The Carrasco School of Medicine (how my Mexican mom and grandmother got us through childhood)

My knees were hurting me the other day due to the arthritis which is such a wonderful family tradition.    As I reached for the ibuprofen, I remembered the various remedies that my mom and grandmother used on me for my aches and pains while growing up.   My grandmother, Mauricia Carrasco Rivera had a ton of remedies for whatever ailed us.   She passed those down to my mom.

As far as they were concerned just about anything I had wrong with me could be solved with 3 primary remedies –

1.  Vicks Vaporub

2.  a 7-up  or

3.  a lavativa (enema).

When I mean everything, I pretty much mean anything.  All colds, flu, sniffles, muscle aches, headaches, etc. required what seems like 2 inch thick layers of vaporub on the bottom of our feet and all over our chest.  If it made you sweat, that was a good thing.  For good measure they stuck it in our nostrils too.

If it was stomach related then the answer was to drink a 7-Up.  All you had to do was burp and you would feel all better. I remember hearing George Lopez mention this in one of his stand up routines and it surprised me that someone other than my mom and grandmother followed this line of thought.

The final remedy was the worst of all.  Somehow my mom felt that the root of all problems that I ever had were the result of toxins and poisons that I carried in my colon.   Those horrible toxins needed flushing out with an enema.  Today the mere glance at a hot water bottle gives me the chills because I expect a long white hose to be coming out of the end of it destined to go where no man has gone before.   My mom would get very upset with me because I kept kidding her that I hoped I never broke my leg because an enema would be her first treatment option.
Other treatments included olive oil (either straight out of the bottle or heated), a big paper cone that they stuck in your ear and lit on fire (seriously, I am not kidding) and copious amounts of Karo syrup.   Of course no good Mexican mom would be without manzanilla, yerba buena, epazote and canela.  And for good measure, a headache needed some Mejoral and a Coke.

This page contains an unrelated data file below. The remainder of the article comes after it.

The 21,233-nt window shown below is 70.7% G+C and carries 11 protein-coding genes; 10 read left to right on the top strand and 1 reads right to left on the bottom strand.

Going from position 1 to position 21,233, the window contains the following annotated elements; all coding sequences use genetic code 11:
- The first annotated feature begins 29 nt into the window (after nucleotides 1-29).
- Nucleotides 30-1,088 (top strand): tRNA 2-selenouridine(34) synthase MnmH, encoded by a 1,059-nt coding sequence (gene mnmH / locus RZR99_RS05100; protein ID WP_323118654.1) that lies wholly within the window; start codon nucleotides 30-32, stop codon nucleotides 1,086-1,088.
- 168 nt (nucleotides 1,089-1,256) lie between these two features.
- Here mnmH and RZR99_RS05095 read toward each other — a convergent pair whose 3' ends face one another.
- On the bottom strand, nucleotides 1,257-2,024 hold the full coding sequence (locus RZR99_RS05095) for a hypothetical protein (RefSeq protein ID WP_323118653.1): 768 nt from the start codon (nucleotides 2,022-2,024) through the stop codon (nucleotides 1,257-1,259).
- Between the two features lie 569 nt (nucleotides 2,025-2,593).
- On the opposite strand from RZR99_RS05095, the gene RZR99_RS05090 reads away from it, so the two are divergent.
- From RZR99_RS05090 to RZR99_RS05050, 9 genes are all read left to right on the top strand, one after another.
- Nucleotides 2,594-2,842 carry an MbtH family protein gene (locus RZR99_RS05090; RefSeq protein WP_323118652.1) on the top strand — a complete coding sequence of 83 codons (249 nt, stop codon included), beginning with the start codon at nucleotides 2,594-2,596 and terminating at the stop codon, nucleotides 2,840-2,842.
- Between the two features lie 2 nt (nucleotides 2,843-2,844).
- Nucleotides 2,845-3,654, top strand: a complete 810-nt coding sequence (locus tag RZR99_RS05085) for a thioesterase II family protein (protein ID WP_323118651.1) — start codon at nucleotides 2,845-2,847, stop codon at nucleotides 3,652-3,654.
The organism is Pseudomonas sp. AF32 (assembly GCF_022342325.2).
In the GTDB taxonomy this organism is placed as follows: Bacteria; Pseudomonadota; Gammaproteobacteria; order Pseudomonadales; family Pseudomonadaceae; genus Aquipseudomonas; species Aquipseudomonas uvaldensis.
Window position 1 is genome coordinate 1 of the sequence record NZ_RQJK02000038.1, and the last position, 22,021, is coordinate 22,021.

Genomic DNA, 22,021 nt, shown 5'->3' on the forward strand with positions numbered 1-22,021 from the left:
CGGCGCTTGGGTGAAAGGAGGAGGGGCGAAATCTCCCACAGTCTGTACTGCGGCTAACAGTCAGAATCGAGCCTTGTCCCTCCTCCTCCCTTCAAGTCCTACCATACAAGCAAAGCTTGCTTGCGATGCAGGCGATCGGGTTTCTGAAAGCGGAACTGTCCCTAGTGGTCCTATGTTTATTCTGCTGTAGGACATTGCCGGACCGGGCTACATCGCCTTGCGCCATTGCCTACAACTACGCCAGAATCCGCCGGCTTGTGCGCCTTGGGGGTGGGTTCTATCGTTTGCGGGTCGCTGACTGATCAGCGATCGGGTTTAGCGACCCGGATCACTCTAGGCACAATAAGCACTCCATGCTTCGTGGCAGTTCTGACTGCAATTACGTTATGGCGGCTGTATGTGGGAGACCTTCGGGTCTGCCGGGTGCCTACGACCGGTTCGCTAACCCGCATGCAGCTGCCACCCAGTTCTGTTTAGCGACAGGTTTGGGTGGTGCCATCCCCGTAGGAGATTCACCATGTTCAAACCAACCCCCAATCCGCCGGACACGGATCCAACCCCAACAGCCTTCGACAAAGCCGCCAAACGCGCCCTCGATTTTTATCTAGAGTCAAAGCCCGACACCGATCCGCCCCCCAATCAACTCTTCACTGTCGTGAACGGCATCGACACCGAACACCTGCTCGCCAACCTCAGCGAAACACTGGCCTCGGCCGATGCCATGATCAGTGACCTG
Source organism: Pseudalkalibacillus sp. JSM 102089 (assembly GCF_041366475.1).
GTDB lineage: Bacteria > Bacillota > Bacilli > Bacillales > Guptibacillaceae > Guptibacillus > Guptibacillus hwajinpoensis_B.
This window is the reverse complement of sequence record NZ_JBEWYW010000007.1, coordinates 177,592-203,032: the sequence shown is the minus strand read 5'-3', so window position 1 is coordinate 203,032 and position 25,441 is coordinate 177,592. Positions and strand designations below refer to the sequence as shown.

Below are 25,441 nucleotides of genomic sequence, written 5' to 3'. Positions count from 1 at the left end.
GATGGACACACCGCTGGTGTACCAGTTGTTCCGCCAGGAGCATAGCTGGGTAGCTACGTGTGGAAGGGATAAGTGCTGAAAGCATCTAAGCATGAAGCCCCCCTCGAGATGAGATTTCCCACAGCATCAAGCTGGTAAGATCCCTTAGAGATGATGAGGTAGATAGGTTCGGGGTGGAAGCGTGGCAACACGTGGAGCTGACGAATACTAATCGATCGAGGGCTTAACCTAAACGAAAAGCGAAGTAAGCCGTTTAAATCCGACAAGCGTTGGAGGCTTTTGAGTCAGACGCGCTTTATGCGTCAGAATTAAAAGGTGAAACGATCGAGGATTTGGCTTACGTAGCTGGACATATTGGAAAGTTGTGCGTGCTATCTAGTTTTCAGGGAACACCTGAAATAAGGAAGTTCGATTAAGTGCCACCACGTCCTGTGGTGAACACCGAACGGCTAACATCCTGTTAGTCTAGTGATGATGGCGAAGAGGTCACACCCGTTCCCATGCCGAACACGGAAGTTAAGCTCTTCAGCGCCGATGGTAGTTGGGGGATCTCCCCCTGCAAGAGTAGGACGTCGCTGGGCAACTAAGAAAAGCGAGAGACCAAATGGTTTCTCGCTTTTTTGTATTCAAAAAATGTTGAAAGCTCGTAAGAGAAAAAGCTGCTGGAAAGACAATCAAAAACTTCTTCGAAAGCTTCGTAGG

Don’t get me wrong.   They never tried to hurt me.  Every little bit of treatment they gave me came with a great amount of love.  Whether or not it had a placebo effect is unknown.  All I know is that when they finished doctoring us I usually felt better.

A big part of what they did was purely financial.  Doctors then, as now, were pretty far out of a single mom’s budget for two little boys.   It was much cheaper to buy a few herbs that would otherwise do the trick.

My mom was a very smart woman.   She became one of the very first Certified Respiratory Therapists in El Paso,  despite the fact she never finished high school.   Despite all my efforts, however, she would never answer my “scientific” questions that I asked about those remedies.  I took a lot of Biology and Chemistry classes and had my doubts about what she did for us. Her only response was “You’re not dead, are you?”

And you know, she was right.  I am still counted among the living.  I still drink manzanilla when my stomach  is upset, and a 7 Up or Sprite never hurts when I have a tummy ache.

Mexican moms, you gotta love em.


5 thoughts on “The Carrasco School of Medicine (how my Mexican mom and grandmother got us through childhood)

  1. Becky Gutierrez Tenney

    Being a mexican mom today – I have to say that – this is the reason my kids have hardly ever gone to a doctor – other than what is required – immunizations or a broken bone. I have and still will use an egg for fevers – you just never know (el ojo).

  2. Jessica

    I still remember these! You forgot the lard for bumps on the head…… 7 up and ginger ale cure all things tummy. Enemas are of the devil!


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